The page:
Global True Lithuania Lithuanian communities and heritage worldwide

Welcome to the Global True Lithuania website, dedicated to the Lithuanian heritage worldwide.

For a nation merely 3 million strong Lithuanians left a remarkable legacy as far away as America and Australia. These traces represents a unique history of a spectacular survival and major contributions to various other nations of the world. The Lithuanian heritage exits for You to find and explore.

Global True Lithuania welcomes additions, suggestions and corrections (write them in comments).

The website is developed by Augustinas Žemaitis who is also the author of all its articles.

History of Lithuanian diaspora and heritage abroad

Despite of being attached to their land culturally a large number of Lithuanians left or were forced to leave their homeland over the centuries. Therefore many places are related to Lithuania in lands as distant as Siberia, America or Australia, let alone Europe. Surely there is much more Spanish, French or British heritage all over the world than there is Lithuanian, but few other nations merely three million strong could compete with Lithuanians in the mark they left on far-away shores. Who knows, maybe you could find shards of Lithuania without even leaving your homeland?

In 13th-16th centuries Lithuania was an independent Grand Duchy that encompassed not only modern-day Lithuania, but also Belarus and Ukraine, parts of Russia, Poland, Moldova and Latvia. Noble Lithuanian families of the era had manors and build castles far outside ethnic boundaries, sometimes intermarrying with local nobility. Most of these can be found in modern-day Belarus and Ukraine.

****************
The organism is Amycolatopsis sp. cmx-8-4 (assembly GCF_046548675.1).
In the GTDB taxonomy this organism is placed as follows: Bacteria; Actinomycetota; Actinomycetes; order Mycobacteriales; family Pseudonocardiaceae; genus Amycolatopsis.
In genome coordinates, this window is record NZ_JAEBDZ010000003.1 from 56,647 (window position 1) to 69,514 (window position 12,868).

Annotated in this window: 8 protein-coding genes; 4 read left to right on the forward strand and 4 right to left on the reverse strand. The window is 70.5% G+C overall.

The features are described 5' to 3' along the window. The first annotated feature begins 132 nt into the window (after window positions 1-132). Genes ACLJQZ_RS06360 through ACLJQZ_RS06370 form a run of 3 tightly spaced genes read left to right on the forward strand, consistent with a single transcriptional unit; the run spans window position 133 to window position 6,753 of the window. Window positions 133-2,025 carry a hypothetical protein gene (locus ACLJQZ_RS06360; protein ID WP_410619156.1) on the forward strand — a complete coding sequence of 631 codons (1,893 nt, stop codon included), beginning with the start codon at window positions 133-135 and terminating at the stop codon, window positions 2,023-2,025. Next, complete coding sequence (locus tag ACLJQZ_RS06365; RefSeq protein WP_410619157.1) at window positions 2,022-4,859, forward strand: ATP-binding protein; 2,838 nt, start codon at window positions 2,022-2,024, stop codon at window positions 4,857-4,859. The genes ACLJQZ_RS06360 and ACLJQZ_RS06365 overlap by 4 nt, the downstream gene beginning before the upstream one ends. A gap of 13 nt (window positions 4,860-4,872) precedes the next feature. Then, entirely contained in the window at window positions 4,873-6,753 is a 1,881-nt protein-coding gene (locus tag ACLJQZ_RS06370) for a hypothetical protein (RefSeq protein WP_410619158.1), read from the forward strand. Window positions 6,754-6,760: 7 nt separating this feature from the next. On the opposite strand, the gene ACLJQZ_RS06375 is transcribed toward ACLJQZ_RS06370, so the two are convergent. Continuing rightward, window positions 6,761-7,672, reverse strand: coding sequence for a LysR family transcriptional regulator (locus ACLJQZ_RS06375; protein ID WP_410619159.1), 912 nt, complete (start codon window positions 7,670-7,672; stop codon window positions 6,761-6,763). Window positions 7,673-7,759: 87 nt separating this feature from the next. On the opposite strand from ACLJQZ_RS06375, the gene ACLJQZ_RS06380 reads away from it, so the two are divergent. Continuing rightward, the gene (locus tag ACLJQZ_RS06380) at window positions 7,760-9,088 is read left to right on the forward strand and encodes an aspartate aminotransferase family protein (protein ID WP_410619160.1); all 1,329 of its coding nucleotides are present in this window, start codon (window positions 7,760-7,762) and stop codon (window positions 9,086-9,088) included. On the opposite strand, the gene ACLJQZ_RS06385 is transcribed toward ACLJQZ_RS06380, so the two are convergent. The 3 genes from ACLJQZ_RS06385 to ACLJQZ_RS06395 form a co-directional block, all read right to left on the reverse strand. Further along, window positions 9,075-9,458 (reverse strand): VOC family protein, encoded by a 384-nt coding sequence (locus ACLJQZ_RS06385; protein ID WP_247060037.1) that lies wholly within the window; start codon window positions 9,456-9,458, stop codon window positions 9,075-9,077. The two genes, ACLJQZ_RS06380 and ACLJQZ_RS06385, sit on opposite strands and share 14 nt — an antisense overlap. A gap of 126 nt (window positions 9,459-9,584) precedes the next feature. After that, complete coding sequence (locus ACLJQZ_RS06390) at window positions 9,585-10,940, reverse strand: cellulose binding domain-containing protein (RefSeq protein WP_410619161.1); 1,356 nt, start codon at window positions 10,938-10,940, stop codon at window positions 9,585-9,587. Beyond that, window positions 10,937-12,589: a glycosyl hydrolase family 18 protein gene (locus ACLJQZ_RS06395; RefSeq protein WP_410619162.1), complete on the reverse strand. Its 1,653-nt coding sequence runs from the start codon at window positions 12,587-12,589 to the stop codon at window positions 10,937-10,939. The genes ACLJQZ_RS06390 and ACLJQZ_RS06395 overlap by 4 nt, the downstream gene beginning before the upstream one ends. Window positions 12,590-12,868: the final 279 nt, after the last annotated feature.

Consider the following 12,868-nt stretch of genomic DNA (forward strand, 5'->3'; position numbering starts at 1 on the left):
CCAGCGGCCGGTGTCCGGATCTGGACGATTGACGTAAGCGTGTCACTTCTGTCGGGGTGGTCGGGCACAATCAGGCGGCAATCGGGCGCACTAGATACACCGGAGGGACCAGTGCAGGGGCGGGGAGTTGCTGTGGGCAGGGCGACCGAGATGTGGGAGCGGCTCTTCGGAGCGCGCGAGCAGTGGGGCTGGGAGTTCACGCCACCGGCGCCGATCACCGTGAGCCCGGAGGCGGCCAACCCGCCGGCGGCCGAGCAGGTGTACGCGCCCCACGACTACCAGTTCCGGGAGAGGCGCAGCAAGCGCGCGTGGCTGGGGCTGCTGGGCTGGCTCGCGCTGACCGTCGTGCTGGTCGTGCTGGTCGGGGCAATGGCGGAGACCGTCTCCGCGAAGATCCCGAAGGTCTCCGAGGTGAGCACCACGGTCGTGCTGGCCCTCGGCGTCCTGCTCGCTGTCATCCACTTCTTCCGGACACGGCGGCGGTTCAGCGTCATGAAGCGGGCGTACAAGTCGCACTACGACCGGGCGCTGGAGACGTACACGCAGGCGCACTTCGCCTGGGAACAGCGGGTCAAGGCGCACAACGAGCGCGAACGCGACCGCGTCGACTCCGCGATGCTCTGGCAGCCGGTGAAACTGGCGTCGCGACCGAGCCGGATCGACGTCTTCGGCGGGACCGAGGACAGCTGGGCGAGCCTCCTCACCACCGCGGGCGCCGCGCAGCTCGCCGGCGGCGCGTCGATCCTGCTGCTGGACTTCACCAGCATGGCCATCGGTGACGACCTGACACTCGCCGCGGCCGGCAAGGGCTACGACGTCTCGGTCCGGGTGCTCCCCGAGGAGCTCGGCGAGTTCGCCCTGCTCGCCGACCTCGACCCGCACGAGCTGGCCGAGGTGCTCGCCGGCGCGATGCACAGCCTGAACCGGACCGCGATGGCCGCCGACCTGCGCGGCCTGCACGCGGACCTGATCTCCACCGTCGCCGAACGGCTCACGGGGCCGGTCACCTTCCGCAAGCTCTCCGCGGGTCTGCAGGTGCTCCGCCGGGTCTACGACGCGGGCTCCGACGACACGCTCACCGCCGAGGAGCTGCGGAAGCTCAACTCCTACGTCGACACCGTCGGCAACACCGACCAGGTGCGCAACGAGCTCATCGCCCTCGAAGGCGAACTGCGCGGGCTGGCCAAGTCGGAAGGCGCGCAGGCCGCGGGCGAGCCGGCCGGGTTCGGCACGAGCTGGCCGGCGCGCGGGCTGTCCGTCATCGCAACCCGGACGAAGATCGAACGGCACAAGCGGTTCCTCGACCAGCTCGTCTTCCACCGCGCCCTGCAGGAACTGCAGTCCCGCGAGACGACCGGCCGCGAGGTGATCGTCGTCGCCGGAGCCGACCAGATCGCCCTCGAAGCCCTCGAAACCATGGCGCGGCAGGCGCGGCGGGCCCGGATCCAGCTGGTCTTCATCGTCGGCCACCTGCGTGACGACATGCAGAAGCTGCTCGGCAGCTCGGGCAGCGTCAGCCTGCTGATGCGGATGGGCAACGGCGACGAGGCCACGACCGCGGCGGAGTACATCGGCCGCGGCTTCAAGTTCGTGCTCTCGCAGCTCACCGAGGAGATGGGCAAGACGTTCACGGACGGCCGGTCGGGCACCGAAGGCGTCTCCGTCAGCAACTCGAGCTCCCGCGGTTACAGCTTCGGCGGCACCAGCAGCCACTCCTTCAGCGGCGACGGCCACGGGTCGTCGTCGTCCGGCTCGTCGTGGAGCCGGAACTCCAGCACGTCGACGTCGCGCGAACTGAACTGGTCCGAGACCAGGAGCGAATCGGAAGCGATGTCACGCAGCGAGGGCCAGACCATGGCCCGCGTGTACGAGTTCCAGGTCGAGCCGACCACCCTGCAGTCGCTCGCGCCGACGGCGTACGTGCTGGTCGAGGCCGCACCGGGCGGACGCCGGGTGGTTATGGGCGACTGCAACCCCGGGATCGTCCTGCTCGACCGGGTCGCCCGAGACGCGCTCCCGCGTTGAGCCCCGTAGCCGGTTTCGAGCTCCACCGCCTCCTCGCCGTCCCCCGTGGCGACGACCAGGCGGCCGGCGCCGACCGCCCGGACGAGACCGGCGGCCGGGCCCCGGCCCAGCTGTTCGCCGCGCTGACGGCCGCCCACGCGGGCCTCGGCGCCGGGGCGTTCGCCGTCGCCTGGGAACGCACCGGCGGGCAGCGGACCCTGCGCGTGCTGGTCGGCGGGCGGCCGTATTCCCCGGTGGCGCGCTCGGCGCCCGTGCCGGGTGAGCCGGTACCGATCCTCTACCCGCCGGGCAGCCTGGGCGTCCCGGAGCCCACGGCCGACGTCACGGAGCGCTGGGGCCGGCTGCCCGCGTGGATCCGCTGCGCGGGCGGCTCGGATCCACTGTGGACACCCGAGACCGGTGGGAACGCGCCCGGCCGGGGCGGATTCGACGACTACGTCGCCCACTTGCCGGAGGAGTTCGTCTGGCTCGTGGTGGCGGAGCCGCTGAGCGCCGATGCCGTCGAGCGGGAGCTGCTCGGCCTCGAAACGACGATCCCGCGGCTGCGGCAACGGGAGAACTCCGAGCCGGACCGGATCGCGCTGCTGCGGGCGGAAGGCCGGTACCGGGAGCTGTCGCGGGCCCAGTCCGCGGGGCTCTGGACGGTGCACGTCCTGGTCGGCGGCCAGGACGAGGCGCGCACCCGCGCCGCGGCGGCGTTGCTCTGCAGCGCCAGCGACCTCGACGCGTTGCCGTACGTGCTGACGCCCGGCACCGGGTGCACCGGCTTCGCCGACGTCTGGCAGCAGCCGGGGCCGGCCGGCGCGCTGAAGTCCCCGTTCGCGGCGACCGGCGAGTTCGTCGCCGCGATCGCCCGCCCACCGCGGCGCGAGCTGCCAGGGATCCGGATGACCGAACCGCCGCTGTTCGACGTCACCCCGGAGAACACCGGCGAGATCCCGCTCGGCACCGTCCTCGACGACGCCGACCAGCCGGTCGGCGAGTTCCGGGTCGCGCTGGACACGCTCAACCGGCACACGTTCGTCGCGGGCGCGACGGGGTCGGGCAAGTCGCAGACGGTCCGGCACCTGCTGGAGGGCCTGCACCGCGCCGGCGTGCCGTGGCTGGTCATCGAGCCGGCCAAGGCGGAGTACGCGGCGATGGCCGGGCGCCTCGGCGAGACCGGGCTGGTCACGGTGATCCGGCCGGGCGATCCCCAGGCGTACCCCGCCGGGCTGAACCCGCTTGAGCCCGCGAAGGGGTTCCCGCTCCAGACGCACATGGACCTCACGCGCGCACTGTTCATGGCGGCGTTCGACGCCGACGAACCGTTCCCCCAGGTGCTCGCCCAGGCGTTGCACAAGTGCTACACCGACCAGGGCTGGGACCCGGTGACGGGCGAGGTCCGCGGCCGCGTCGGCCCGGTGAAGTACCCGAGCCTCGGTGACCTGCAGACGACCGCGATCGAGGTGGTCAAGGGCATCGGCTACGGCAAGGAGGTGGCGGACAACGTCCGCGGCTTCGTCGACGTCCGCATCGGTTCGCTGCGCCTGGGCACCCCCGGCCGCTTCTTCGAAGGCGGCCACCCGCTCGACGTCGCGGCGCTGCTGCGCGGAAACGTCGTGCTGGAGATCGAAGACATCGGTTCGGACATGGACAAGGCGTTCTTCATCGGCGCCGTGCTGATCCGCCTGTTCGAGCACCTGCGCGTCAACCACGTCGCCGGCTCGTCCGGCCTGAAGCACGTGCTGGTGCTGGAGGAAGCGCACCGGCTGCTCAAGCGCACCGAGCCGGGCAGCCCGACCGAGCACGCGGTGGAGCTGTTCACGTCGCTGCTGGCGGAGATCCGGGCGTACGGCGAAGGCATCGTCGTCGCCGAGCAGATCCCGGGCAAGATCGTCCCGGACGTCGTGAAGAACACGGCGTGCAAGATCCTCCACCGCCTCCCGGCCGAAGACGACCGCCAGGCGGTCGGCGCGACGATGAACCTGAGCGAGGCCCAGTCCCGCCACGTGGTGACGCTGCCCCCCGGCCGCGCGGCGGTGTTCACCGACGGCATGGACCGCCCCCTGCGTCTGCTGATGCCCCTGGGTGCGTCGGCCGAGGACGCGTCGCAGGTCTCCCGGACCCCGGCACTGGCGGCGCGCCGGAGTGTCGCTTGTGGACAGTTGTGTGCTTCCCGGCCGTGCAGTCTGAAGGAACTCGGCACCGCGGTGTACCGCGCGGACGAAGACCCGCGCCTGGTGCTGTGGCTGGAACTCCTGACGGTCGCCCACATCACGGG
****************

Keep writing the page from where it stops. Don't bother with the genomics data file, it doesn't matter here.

Lithuanian peasantry dominated beyond current boundaries as well. The processes of assimilation, sometimes forced upon, eroded these ethnic exclaves by the second half of the 20th century, but a few of them remain, such as Punsk (Punskas) and Sejny (Seinai) in Poland. In much more of such villages and towns there are few if any Lithuanians left, but the history is nevertheless well visible. The best examples are in the Kaliningrad Oblast of Russia that forms the bulk of Lithuania Minor ethnic region.

In the 19th century Lithuanian words and culture spread much further than ever before. Railroads and ocean-going steamships allowed Lithuanians to leave their agricultural hinterland for the industrial and educational wonders elsewhere. Many were lured by the industry of modern-day Latvia in Riga and Liepaja. Others went to Saint Petersburg, the capital of the Russian Empire.

Starting in late 19th century more and more Lithuanians crossed the Atlantic for the USA. They settled primarilly in New England and Midwest, building their elaborate churches and cemetaries with massive tombstones. Lithuanian districts formed in cities like Chicago and Detroit. Lithuanian-inspired placenames appeared on the maps in Pennsylvania and Canada.

When USA curbed immigration from Eastern Europe in 1908 Lithuanians switched to South America building sizeable communities in Brazil, Argentina, Uruguay, Colombia and Venezuela.